71 per cent of the world's population hold wealth valued at less than $10,000 with the next 21 per cent having between $10,000 and $100,000.
Only 0.7 per cent have more than US$1 million, but these control 45.2 per cent of total global wealth. The top 1 per cent now own 50.4 per cent of global wealth; that is, 1 per cent of the world's population own more than the remaining 99 per cent.
If California seceded from the union economically, California would rank eighth in the world, ahead of Canada, Italy, and Russia. Silicon Valle’s knowledge economy would place us on the global cutting edge in terms of innovation and technological growth. Unfortunately, California's great wealth is also accompanied by deep pockets of poverty, especially among minorities and less educated Californians.
California ranks near the top of U.S. states in income inequality, as measured by the Gini Index. While California's Gini Index (48.9) is slightly higher than that of the United States (48.04), the United States ranks at the top of developed nations in income inequality. This means that California would be one of the most unequal developed countries in the world.
California would also lead the industrialized world in child poverty, again rivaling the United States. A recent report by the UNICEF Office of Research estimated that in 2012, nearly one in three children in the United States lives in poverty, compared to 8.8% in Finland and 13.4% in South Korea: two nations that are often identified as educational role models. The same report estimated child poverty in California to be (36%), similar to rates in Alabama (36.5%), Idaho (36.5%), and Oklahoma (36.2%). According to the California Budget and Policy Center, children also represent a disproportionate share of poor Californians: although children comprise 23.7% of the state's population, they represent 32.7% of Californians living in poverty.
Unfortunately, many of California's poor children do not receive adequate health or educational services. In 2012, 75.5% of low-income families did not have a medical home. Although the percentage of children without health care coverage has declined as a result of federal health care reform, 497,000 Californian children—many of them poor—did not have health insurance in 2014. Additionally, a 2014 report by the California Legislative Analyst's Office found that 54 of California's counties provide fewer than 20% of low-income children with childcare and 26 counties serve fewer than 10% of low-income children. Although the income eligibility limit for subsidized preschool in California has not been updated since 2007, the limit for eligibility was lowered in 2011 from 75% to 70% of the state median income. As a result, many families are ineligible for subsidized childcare or preschool despite receiving relatively low incomes.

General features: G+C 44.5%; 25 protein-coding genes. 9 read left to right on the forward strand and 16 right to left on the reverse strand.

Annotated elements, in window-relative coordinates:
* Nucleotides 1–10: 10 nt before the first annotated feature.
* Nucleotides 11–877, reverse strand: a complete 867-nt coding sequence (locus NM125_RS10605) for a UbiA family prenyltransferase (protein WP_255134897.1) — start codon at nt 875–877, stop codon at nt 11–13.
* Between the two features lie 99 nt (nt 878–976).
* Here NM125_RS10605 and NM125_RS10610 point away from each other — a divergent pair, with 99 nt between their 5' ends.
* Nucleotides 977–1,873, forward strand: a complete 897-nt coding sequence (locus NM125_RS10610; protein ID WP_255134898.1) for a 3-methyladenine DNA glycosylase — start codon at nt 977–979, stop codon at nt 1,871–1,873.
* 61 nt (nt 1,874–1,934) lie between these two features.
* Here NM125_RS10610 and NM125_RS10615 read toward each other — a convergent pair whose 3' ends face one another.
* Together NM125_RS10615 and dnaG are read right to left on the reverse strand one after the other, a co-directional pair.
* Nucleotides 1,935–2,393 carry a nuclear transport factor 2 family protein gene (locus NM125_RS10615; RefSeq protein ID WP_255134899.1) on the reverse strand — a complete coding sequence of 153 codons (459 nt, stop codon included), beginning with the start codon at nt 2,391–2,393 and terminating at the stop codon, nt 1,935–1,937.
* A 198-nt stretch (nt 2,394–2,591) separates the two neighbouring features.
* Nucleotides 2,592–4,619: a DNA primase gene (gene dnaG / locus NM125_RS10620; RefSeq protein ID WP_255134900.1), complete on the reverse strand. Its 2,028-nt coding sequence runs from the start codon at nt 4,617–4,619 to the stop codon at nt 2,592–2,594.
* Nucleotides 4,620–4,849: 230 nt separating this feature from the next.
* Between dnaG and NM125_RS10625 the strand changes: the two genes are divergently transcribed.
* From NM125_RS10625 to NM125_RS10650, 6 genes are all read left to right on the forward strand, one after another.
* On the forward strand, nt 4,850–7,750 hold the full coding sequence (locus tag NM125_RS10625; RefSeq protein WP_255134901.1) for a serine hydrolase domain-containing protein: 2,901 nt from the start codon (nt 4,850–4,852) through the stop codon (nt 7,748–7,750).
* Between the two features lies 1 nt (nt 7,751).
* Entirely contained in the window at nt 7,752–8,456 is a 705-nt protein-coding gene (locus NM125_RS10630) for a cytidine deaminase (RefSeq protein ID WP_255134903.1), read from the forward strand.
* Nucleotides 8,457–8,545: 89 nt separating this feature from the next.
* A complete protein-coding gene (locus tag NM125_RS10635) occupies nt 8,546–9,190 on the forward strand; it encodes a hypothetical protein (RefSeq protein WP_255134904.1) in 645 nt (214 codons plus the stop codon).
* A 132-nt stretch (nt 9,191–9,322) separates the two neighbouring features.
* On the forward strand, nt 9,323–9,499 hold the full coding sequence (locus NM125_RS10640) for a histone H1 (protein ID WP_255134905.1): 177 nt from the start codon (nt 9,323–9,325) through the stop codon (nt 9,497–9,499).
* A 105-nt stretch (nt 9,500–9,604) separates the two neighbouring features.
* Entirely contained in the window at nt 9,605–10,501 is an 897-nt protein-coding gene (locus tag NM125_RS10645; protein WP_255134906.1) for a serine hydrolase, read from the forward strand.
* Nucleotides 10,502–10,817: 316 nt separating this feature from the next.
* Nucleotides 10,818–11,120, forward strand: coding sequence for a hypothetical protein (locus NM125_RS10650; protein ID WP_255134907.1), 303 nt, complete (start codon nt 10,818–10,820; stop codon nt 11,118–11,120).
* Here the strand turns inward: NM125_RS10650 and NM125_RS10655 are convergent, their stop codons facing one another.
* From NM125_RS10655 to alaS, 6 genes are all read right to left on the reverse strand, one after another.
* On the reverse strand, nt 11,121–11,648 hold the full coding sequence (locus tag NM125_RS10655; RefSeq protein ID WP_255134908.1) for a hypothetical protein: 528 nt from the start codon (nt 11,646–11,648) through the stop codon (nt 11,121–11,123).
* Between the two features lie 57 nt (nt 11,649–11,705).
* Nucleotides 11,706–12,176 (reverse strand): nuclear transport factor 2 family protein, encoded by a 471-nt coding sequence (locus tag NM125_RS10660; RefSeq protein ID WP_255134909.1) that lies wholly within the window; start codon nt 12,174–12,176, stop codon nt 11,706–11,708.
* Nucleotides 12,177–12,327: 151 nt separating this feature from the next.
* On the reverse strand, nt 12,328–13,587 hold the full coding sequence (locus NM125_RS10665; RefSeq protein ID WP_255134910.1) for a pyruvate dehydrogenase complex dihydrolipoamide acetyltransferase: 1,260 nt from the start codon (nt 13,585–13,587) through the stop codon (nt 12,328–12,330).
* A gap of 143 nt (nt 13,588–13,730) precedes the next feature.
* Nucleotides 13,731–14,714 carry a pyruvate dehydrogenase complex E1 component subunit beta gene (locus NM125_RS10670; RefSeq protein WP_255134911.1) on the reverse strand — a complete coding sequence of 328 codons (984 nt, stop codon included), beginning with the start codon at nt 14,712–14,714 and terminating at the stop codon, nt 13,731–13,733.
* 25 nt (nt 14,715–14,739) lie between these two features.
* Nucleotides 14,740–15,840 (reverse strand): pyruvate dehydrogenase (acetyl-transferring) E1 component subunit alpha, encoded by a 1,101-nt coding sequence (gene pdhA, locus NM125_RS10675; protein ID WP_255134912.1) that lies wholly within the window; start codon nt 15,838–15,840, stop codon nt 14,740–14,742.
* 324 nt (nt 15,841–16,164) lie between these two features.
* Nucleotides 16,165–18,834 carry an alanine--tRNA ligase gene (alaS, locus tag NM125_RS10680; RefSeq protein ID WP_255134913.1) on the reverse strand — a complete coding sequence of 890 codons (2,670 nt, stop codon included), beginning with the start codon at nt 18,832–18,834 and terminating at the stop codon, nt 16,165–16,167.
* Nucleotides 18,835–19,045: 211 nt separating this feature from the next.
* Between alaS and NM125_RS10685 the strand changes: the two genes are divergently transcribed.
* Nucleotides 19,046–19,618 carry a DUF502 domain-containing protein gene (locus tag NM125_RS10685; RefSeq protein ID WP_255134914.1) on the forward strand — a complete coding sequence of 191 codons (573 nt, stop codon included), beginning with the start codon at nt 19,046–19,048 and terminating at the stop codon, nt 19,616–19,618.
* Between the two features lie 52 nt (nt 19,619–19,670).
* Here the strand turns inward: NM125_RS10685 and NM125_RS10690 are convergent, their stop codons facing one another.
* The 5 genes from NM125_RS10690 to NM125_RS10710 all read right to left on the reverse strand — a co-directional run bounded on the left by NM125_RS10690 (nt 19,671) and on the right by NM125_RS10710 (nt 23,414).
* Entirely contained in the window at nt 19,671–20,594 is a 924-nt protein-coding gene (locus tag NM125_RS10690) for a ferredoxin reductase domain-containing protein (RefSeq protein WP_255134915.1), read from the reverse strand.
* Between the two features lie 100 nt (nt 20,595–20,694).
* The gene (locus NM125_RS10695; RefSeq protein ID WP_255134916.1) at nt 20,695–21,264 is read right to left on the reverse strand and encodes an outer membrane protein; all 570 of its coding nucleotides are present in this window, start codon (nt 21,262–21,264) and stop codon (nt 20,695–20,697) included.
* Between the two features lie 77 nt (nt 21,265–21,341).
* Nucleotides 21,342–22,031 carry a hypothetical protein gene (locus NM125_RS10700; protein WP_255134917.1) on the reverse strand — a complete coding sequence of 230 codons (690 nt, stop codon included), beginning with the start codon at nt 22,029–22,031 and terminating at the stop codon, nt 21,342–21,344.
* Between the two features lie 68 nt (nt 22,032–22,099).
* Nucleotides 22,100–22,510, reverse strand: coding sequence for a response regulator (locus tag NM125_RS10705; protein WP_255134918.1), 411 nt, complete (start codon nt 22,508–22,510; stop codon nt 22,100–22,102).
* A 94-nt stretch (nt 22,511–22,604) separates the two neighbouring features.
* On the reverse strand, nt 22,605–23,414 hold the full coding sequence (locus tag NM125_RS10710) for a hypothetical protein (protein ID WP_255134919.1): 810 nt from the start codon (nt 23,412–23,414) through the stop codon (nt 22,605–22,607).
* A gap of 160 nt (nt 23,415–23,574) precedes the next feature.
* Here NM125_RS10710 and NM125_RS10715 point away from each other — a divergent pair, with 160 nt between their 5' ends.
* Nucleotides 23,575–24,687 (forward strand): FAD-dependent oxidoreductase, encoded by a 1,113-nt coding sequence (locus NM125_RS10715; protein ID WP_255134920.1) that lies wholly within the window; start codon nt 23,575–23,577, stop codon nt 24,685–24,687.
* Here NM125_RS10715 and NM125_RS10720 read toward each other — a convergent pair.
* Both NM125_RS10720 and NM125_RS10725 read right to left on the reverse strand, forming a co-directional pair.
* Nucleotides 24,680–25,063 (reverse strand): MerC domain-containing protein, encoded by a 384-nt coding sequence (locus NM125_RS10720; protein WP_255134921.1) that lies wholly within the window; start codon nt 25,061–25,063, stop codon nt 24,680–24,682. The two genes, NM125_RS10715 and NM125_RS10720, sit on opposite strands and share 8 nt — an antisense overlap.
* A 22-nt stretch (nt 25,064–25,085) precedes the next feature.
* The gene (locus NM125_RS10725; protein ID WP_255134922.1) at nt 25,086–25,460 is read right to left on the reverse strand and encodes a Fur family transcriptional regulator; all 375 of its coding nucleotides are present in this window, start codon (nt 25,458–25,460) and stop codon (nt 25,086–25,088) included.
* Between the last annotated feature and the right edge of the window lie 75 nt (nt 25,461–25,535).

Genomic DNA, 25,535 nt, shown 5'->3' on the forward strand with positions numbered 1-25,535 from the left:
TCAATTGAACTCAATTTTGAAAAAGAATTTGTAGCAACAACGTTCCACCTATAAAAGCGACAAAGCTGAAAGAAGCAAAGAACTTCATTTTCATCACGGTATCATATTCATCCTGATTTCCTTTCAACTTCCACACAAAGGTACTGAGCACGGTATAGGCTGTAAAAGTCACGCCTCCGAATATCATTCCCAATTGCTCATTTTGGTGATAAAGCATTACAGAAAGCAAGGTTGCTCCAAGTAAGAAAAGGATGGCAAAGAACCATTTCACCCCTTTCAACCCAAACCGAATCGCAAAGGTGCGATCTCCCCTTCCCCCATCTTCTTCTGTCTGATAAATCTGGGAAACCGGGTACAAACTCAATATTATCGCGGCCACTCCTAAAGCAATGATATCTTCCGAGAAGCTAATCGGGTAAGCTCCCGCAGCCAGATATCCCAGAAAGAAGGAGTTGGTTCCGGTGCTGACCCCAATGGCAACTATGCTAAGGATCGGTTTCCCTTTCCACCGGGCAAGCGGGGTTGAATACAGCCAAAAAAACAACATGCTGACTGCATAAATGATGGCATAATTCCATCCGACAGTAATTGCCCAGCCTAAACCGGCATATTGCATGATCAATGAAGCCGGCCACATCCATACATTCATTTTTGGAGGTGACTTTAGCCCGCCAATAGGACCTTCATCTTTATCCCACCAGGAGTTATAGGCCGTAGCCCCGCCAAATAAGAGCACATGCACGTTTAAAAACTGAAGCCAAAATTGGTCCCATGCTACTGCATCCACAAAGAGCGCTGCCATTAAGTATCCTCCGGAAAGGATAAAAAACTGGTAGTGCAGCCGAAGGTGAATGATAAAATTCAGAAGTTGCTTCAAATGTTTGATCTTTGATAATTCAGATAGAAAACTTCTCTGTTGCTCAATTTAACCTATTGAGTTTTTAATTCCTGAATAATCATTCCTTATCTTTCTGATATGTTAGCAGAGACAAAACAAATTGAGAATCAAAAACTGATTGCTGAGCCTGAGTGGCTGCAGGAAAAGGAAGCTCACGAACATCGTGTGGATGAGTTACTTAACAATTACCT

High levels of inequality and child poverty are bound to affect educational performance in California; if California were a country, where would it rank educationally? The results of the 2011 Trends in International Mathematics and Science Study (TIMSS) allow us to make a rough comparison, as California was included as a "benchmark" participant in eighth grade mathematics and science. In both math and science, Californian eighth graders scored below all other US benchmark states (Connecticut, Colorado, Florida, Indiana, Massachusetts, Minnesota, North Carolina), except Alabama. Californian eighth graders scored slightly below the international average of participating education systems in both math and science, substantially below top performers like Singapore, South Korea, Japan, and Finland, and below nearly all the developed countries participating in the assessment. In other words, California might be considered a developing or emerging country educationally.
What kind of independent country would California be? It would be one of the wealthiest but most unequal developed nations. Income inequality and child poverty place a strong drag on the state's educational performance.